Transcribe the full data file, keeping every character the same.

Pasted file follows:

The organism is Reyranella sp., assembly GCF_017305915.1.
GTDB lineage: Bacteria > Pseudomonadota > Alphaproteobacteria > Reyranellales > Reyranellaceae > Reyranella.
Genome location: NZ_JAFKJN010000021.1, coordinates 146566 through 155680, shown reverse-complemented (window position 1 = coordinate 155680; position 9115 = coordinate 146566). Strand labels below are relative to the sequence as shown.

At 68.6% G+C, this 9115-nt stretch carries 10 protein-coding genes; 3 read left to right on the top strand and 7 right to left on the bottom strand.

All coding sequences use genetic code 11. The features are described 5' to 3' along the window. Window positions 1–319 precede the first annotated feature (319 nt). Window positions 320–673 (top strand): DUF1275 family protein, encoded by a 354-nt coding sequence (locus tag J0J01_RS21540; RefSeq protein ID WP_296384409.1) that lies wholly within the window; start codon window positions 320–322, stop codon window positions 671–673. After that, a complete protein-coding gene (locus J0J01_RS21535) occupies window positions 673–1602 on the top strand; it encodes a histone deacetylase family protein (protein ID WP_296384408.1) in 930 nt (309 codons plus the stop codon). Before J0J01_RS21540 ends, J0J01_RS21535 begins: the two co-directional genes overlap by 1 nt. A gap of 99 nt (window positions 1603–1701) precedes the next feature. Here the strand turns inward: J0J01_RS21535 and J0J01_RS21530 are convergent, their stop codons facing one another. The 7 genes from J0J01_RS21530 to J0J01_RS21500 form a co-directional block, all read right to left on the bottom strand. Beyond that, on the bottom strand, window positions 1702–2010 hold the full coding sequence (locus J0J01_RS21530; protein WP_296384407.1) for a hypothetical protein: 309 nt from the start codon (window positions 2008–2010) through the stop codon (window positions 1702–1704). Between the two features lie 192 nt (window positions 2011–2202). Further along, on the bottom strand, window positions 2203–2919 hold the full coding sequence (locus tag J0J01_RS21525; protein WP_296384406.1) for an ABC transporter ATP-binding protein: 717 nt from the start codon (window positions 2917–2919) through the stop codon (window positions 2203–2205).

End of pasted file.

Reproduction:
The organism is Reyranella sp., assembly GCF_017305915.1.
GTDB lineage: Bacteria > Pseudomonadota > Alphaproteobacteria > Reyranellales > Reyranellaceae > Reyranella.
Genome location: NZ_JAFKJN010000021.1, coordinates 146566 through 155680, shown reverse-complemented (window position 1 = coordinate 155680; position 9115 = coordinate 146566). Strand labels below are relative to the sequence as shown.

At 68.6% G+C, this 9115-nt stretch carries 10 protein-coding genes; 3 read left to right on the top strand and 7 right to left on the bottom strand.

All coding sequences use genetic code 11. The features are described 5' to 3' along the window. Window positions 1–319 precede the first annotated feature (319 nt). Window positions 320–673 (top strand): DUF1275 family protein, encoded by a 354-nt coding sequence (locus tag J0J01_RS21540; RefSeq protein ID WP_296384409.1) that lies wholly within the window; start codon window positions 320–322, stop codon window positions 671–673. After that, a complete protein-coding gene (locus J0J01_RS21535) occupies window positions 673–1602 on the top strand; it encodes a histone deacetylase family protein (protein ID WP_296384408.1) in 930 nt (309 codons plus the stop codon). Before J0J01_RS21540 ends, J0J01_RS21535 begins: the two co-directional genes overlap by 1 nt. A gap of 99 nt (window positions 1603–1701) precedes the next feature. Here the strand turns inward: J0J01_RS21535 and J0J01_RS21530 are convergent, their stop codons facing one another. The 7 genes from J0J01_RS21530 to J0J01_RS21500 form a co-directional block, all read right to left on the bottom strand. Beyond that, on the bottom strand, window positions 1702–2010 hold the full coding sequence (locus J0J01_RS21530; protein WP_296384407.1) for a hypothetical protein: 309 nt from the start codon (window positions 2008–2010) through the stop codon (window positions 1702–1704). Between the two features lie 192 nt (window positions 2011–2202). Further along, on the bottom strand, window positions 2203–2919 hold the full coding sequence (locus tag J0J01_RS21525; protein WP_296384406.1) for an ABC transporter ATP-binding protein: 717 nt from the start codon (window positions 2917–2919) through the stop codon (window positions 2203–2205).